Almond Milk and Rosemary
...It was another blue bird perched on its marble bath in the backyard then flying away when she whispered its name....another Bob Marley lookalike chaffing his fingers up her thighs and into her, saying, Redemption. It was another bug smashed against a windshield, splattering, oozing across glass, its blackness etching along her ribs, or was that her lung revealed, her kidney, her liver?.....
It was her heart, Mary, your heart revealed. I went to sleep last night trying to think of a reason not to like Mythology of Touch. I woke up filled with new ways to create with words, a new awareness of how words and life can be observed, shared and lived. I have Mary to thank for that.
It's almost 24 hours until I hear Mary Stone Dockery, Caryn Mirriam-Goldberg and Casssie Premo Steele reading at The Raven, 6 E 7th St., Saturday evening at seven. But who's counting.....
Mythology of Touch may be purchased at The Raven, or online from Amazon and Barnes and Noble. It is 12 dollars spent that will change your world forever.
Caryn Mirriam-Goldberg and The Poetry Caravan Cancels Emporia Reading 4-14-2012 due to weather conditions
Kansas Poet Laureate Caryn Mirriam-Goldberg, and members of The Poetry Caravan, has made the decision to reschedule the Emporia, Kansas reading previously scheduled for Saturday, April 14th, at 7:00 p.m. at Emporia State University due to the high probability of tornados and severe thunderstorms forecast to move through the Oklahoma City area and north into the Salina, Kansas regions that evening. Many of the predicted (CNN is reporting a hundred) tornadoes are expected to stay on the ground for a lengthy time period and form after dark.
Goldberg will reschedule the event which called for Art Funding reinstatement for the state of Kansas, as well as readings of BEGIN AGAIN: 150 Kansas Poems and an on-line in concert Renga project, and will announce the date soon.
Saturday, April 14th, READ-OUT, SING-OUT, SPEAK-OUT, ACT-OUT, DANCE-OUT On EARTHCARE Schedule of Events
Well known local poet and educator, Beth Schultz has once again been instrumental in compiling an exciting list of presenters for the fifth annual Earthcare celebration. Presenters will have approximately ten minutes each in which to celebrate good old Mother Earth in about any means they care to.
The following is the list of performers and the times they will perform on the east side of South Park, Lawrence, Kansas, opening with Schultz at nine a.m.
9:00 am Opening: Beth Schultz
9:10 am Sarah Hill Nelson -- Presentation
9:20 am Jean Grant -- Reading
9:30 am Bob Fraga -- Reading
9:40 am John Poertner -- Reading
9:50 am Ronda Miller -Poetry Reading
10:00 am Rick Mitchell -- Reading Rudolf Steiner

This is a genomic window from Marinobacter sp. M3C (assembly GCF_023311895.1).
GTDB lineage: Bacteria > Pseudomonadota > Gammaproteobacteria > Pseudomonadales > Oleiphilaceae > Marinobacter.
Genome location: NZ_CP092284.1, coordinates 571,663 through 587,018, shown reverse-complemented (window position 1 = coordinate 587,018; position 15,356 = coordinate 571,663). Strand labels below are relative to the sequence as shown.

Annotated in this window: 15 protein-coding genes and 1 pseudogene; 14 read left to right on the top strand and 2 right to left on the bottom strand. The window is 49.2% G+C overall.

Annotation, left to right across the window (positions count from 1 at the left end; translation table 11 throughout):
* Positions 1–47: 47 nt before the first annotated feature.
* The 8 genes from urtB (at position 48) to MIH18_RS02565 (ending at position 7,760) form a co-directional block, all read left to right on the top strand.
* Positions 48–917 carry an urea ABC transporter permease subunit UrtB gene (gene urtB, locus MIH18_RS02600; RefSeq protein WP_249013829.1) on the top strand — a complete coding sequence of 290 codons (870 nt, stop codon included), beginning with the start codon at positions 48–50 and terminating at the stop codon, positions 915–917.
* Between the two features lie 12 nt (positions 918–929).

10:10 am David Hann -- Reading Stories
10:20 am Roger Martin -- Reading
10:30 am Charles Gruber -- The Directions
10:40 am Ann Haehl -- Story Telling
10:50 am EARTHDAY PARADE
11:40 am Jerry Jost-- Speaking on Kansas Land Trust
11:50 am Cleta La Brie
12:00 pm Mary McCoy -- Reading on Sandhill Cranes
12:10 pm Kelly Barth -- Reading
12:20 pm Laura Caldwell -- Presentation on Kansas Rivers
12:30 pm Group Poetry Reading includes: Iris Wilkinson, Dixie Lubin, Micki Carroll, Kimberli Eddins, Libby Tempero and Louie Gallaway followed by Iris Wilkinson in separate poems
12:40 pm Micki Carroll -- Reading Poetry
12:50 pm Kimberli Eddins -- Reading Poetry
1:00 pm Dixie Lubin -- Reading Poetry
1:10 pm Libby Tempero -- Reading Poetry
1:20 pm Louie Galloway -- Reading Poetry
1:30 pm Eileen Jones -- Compost Demonstration
1:40 pm Eileen Jones -- Compost Demonstration
1:50 pm Daryl Nickel -- Singing and Guitar
2:00 pm Juliet & Isaac Outka -- Dinosaurs & Other Creatures
2:10 pm Sarah & Sophia Walsh -- Lima Beans & Fossils
2:20 pm Lana Maree & The Prairie Moon Singers
2:30 pm Sandy Sanders -- Research on Nature and Children
2:40 pm Thad Holcombe -- Speaking and Reading
3:00 pm Rabbi Moti Rieber -- Speaking
3:10 pm Dan Bentley -- Speaking on Ecosapiens
3:20 pm Stephanie Barrows-- Reading Poetry
3:30 pm Loring Henderson--Reading
3:40 pm Dee Miller -- Kyoto Solar Cook Stove Demo
3:50 pm Stan Roth reading Paul Jantzen
4:00 pm Soka Gakkai International -- Dramatic Presentation
4:10 pm Elm Dance – Led by Joan Stone
(Reminder): Approximately thirty poets gather from across Kansas in Emporia at 7 p.m., Saturday evening, April 14th, at the Emporia State University Memorial Union (Room Lower 048), for a reading of BEGIN AGAIN: 150 Kansas Poems, the ongoing renga project, singing of "Home On the Range" and a request that the Arts Funding in Kansas be restored.
Poetry Caravan Lands in Emporia at 7:00 p.m., Saturday, April 14th. A call for reinstatement of Arts Funding in Kansas